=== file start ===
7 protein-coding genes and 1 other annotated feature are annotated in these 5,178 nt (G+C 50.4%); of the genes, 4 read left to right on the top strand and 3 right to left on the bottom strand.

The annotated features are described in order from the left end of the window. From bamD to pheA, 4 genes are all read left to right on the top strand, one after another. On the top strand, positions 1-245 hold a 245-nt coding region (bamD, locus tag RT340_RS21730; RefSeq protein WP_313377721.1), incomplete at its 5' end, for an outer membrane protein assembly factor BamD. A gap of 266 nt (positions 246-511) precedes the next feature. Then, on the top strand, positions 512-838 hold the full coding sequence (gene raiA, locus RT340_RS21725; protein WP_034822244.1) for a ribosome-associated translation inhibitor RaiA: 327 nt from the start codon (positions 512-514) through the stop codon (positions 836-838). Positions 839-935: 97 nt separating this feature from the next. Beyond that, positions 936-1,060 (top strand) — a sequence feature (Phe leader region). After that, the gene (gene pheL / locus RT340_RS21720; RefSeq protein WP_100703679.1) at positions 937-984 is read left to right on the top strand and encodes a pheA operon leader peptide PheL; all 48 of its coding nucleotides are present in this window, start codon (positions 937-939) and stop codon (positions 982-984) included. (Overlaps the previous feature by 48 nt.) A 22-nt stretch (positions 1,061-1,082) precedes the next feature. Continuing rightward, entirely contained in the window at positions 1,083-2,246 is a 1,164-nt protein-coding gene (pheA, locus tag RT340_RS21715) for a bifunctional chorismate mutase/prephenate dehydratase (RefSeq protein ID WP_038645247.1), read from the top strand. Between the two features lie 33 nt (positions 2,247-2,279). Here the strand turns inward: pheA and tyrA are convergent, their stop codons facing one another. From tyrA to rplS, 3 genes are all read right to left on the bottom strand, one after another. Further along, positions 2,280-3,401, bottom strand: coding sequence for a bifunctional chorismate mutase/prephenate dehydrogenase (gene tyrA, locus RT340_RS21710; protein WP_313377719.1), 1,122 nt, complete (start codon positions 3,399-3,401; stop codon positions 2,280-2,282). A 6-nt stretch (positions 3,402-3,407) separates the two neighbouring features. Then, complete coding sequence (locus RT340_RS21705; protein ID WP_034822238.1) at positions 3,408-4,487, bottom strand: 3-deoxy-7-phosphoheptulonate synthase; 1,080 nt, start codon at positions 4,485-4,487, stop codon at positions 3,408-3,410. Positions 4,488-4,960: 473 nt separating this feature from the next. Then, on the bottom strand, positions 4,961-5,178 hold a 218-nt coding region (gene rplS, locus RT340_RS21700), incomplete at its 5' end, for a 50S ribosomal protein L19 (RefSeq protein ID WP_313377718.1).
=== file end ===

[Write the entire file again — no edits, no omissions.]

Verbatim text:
7 protein-coding genes and 1 other annotated feature are annotated in these 5,178 nt (G+C 50.4%); of the genes, 4 read left to right on the top strand and 3 right to left on the bottom strand.

The annotated features are described in order from the left end of the window. From bamD to pheA, 4 genes are all read left to right on the top strand, one after another. On the top strand, positions 1-245 hold a 245-nt coding region (bamD, locus tag RT340_RS21730; RefSeq protein WP_313377721.1), incomplete at its 5' end, for an outer membrane protein assembly factor BamD. A gap of 266 nt (positions 246-511) precedes the next feature. Then, on the top strand, positions 512-838 hold the full coding sequence (gene raiA, locus RT340_RS21725; protein WP_034822244.1) for a ribosome-associated translation inhibitor RaiA: 327 nt from the start codon (positions 512-514) through the stop codon (positions 836-838). Positions 839-935: 97 nt separating this feature from the next. Beyond that, positions 936-1,060 (top strand) — a sequence feature (Phe leader region). After that, the gene (gene pheL / locus RT340_RS21720; RefSeq protein WP_100703679.1) at positions 937-984 is read left to right on the top strand and encodes a pheA operon leader peptide PheL; all 48 of its coding nucleotides are present in this window, start codon (positions 937-939) and stop codon (positions 982-984) included. (Overlaps the previous feature by 48 nt.) A 22-nt stretch (positions 1,061-1,082) precedes the next feature. Continuing rightward, entirely contained in the window at positions 1,083-2,246 is a 1,164-nt protein-coding gene (pheA, locus tag RT340_RS21715) for a bifunctional chorismate mutase/prephenate dehydratase (RefSeq protein ID WP_038645247.1), read from the top strand. Between the two features lie 33 nt (positions 2,247-2,279). Here the strand turns inward: pheA and tyrA are convergent, their stop codons facing one another. From tyrA to rplS, 3 genes are all read right to left on the bottom strand, one after another. Further along, positions 2,280-3,401, bottom strand: coding sequence for a bifunctional chorismate mutase/prephenate dehydrogenase (gene tyrA, locus RT340_RS21710; protein WP_313377719.1), 1,122 nt, complete (start codon positions 3,399-3,401; stop codon positions 2,280-2,282). A 6-nt stretch (positions 3,402-3,407) separates the two neighbouring features. Then, complete coding sequence (locus RT340_RS21705; protein ID WP_034822238.1) at positions 3,408-4,487, bottom strand: 3-deoxy-7-phosphoheptulonate synthase; 1,080 nt, start codon at positions 4,485-4,487, stop codon at positions 3,408-3,410. Positions 4,488-4,960: 473 nt separating this feature from the next. Then, on the bottom strand, positions 4,961-5,178 hold a 218-nt coding region (gene rplS, locus RT340_RS21700), incomplete at its 5' end, for a 50S ribosomal protein L19 (RefSeq protein ID WP_313377718.1).